Ramallah, occupied West Bank – Prime Minister Benjamin Netanyahu received a coronavirus vaccine jab on December 19, kicking off a national roll-out that has made Israel the world’s COVID-19 vaccination drive leader.
But while Israel’s vaccination campaign even includes Jewish settlers living deep inside the illegally occupied West Bank, it will exclude the nearly five million Palestinians living under occupation there or in the blockaded Gaza Strip.
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They will have to wait for the cash-strapped Palestinian Authority (PA), which administers parts of the West Bank under interim peace agreements signed in the 1990s, to provide the jabs.
The Palestinian health ministry expects the first batches of the AstraZeneca COVID-19 vaccine to arrive in the occupied West Bank and Gaza at the beginning of March, more than two months after Israel began its roll-out.
“We have just signed a deal with AstraZeneca to get two million doses,” May al-Kaila, the Palestinian health minister, told Al Jazeera.
The two million doses from Oxford-AstraZeneca would only be enough to inoculate one million people.
The vaccination is going to be free of charge and voluntary. Each dose will cost the PA about $5, making the deal worth about $10m.
More than 148,100 Palestinians have so far tested positive for coronavirus, and more than 1,610 COVID-19 related deaths have been reported in the West Bank and Gaza since the start of the pandemic.
But with infections surging, many Palestinians living in the occupied territories cannot afford to wait until March. New daily infections in the West Bank and Gaza have consistently surpassed 1,000 in the past month. In the second half of December, the number of daily detected cases averaged almost 1,500 – a threefold increase from July 2020.
‘We are a poor country’
The PA is also expecting to receive vaccines from COVAX – a global collaboration of the World Health Organization, the European Commission and France – which has pledged to provide COVID-19 vaccines to 92 “low and middle income” countries in response to the pandemic.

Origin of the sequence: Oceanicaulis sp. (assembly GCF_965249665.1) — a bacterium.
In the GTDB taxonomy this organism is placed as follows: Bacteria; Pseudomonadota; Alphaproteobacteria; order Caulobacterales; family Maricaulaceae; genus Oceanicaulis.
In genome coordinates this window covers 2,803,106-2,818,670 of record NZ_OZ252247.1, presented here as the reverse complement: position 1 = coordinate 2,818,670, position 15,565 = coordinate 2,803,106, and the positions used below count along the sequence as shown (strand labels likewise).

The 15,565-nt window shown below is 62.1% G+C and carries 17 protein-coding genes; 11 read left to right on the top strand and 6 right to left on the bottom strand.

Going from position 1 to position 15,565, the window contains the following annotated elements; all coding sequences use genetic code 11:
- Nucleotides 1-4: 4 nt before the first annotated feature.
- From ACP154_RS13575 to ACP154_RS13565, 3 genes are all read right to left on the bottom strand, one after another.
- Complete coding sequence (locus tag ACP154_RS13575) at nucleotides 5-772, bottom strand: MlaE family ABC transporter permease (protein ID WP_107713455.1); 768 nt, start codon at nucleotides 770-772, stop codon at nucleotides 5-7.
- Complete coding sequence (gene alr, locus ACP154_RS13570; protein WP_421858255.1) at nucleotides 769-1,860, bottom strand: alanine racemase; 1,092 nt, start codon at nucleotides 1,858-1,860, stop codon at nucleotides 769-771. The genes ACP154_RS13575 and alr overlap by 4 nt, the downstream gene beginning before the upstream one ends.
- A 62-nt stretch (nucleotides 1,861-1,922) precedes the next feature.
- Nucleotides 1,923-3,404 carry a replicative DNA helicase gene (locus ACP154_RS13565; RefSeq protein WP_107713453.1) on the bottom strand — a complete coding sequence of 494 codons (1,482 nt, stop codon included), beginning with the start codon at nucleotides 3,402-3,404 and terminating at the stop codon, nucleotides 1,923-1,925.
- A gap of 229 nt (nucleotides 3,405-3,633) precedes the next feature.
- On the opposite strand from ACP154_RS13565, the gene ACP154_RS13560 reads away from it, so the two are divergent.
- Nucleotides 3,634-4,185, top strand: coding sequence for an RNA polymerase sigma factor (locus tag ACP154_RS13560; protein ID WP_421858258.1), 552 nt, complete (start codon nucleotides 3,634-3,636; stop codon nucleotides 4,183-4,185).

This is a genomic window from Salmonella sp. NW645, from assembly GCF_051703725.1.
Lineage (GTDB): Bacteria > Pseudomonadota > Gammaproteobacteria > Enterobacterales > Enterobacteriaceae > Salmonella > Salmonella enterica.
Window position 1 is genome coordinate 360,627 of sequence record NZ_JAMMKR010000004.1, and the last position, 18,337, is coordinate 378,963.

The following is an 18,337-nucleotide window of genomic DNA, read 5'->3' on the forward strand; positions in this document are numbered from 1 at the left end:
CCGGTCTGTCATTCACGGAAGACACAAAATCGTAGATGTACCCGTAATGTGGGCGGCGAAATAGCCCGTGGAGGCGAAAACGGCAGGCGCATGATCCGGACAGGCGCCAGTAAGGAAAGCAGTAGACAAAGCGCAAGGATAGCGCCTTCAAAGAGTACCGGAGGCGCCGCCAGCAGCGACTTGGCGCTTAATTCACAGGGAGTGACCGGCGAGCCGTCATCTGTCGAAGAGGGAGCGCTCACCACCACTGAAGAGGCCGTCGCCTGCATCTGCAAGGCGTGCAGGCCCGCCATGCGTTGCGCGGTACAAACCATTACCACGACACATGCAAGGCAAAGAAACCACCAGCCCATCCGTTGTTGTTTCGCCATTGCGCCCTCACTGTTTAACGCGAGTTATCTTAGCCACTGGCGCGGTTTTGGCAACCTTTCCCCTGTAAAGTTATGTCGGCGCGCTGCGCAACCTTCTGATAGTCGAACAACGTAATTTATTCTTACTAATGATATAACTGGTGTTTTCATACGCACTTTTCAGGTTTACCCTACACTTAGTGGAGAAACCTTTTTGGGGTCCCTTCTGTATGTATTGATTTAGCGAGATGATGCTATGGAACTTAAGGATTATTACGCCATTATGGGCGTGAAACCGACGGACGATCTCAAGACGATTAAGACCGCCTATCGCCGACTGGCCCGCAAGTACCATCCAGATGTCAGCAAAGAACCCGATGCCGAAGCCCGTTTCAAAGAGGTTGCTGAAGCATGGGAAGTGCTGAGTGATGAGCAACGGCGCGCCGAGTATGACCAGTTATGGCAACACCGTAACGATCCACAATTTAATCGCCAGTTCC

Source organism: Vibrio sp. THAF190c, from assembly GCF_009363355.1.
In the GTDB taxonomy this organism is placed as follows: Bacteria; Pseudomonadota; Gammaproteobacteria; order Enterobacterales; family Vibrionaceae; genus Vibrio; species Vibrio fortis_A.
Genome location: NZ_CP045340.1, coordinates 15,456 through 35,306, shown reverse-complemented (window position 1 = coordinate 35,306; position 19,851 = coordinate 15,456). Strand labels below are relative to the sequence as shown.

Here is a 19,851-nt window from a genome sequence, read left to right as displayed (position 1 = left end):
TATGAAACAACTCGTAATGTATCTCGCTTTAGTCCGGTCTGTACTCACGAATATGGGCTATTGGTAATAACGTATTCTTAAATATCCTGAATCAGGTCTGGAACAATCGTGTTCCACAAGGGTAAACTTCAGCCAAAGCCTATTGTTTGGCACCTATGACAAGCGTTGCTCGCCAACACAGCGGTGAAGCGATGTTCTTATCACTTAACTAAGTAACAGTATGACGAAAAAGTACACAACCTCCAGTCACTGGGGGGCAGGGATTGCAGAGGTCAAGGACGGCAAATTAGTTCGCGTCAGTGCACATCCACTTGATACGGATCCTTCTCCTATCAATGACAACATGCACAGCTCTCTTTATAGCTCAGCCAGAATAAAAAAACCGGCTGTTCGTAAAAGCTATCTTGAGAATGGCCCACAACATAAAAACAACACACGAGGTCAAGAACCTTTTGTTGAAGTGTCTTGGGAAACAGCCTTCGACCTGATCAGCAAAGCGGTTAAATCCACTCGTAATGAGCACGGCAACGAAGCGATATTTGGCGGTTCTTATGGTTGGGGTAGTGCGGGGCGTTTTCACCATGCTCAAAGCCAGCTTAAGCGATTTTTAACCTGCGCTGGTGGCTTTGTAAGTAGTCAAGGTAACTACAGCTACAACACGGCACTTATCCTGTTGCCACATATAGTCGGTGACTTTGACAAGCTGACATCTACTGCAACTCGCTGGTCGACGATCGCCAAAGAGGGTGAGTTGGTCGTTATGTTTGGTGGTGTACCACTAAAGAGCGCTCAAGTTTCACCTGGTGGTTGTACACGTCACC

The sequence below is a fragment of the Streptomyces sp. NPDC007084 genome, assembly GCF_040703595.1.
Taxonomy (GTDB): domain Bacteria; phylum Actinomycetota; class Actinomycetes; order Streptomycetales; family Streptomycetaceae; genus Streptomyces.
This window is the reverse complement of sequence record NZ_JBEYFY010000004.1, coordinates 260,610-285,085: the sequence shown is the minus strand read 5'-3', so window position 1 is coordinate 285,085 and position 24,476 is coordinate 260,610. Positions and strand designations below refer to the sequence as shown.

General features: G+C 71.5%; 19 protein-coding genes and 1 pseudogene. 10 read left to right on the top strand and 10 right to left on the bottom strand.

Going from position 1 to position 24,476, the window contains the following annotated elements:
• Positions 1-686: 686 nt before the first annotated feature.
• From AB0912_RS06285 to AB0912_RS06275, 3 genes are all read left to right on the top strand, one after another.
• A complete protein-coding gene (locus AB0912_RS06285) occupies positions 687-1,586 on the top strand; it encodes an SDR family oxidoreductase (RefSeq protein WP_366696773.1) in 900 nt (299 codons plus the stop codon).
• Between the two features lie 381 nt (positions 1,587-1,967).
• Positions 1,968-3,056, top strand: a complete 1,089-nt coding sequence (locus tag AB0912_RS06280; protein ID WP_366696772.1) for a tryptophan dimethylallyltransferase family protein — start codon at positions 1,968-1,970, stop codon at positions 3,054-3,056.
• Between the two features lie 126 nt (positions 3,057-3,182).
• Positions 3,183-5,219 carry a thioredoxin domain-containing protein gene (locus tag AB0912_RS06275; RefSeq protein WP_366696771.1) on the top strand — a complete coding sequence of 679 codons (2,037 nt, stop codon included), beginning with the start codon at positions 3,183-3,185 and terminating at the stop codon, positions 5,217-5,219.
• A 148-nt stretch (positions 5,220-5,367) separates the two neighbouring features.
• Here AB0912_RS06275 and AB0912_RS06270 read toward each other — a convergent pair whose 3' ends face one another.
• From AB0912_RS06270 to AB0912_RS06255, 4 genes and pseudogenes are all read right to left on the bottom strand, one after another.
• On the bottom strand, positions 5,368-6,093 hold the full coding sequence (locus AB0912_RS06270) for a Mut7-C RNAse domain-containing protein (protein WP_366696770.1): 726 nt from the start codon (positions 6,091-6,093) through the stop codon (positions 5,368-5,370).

“COVAX is going to supply us with 20 percent of our vaccine requirements in increments,” Yaser Bouzieh, a senior official at the Palestinian health ministry, told Al Jazeera.
COVAX shipments are also expected in early March.
Though cash-strapped and competing for access with many countries, the Palestinian health ministry said it has also reached out to six vaccine manufacturers: Pfizer, Moderna, Oxford-AstraZeneca, the Russian Sputnik V, Johnson & Johnson, and China’s Sinovac.
The health ministry requested the vaccine from all six but only received a response from AstraZeneca. “We are a poor country but we are trying to protect people by all means,” al-Kaila said.
At the moment, health officials expect to vaccinate about two million Palestinians by May. Front-line workers and senior citizens will be a priority.
According to the Ministry of Health, nearly 40 percent of the Palestinian population is below 18. This large youth demographic should provide some relief to health officials since younger people are much less likely to suffer severely from COVID-19.
But if the vaccines are delayed, it would mean more deaths as well as more lockdowns and economic pain. The pandemic has brought the economy to a near standstill and put an already vulnerable health system under strain.
Numerous general and partial lockdowns have been imposed in the West Bank and Gaza since March of last year.
According to the Palestinian Central Bureau of Statistics, the unemployment rate in Palestine increased to 28.5 percent in the third quarter of 2020, up by nearly 4 percent from the same period in 2019.
Even under so much strain, the pandemic has forced the Palestinian health system to find a way to expand.
Since the onset of the pandemic, five new hospitals have been opened in the West Bank. These were slated to open as general hospitals but had to be redesignated to provide care for COVID-19 patients.
The Ministry of Health does not anticipate difficulties in rolling out the vaccine, especially with AstraZeneca as it only requires a storage temperature of 2-8 degrees Celsius (35.6-46.4 degrees Fahrenheit).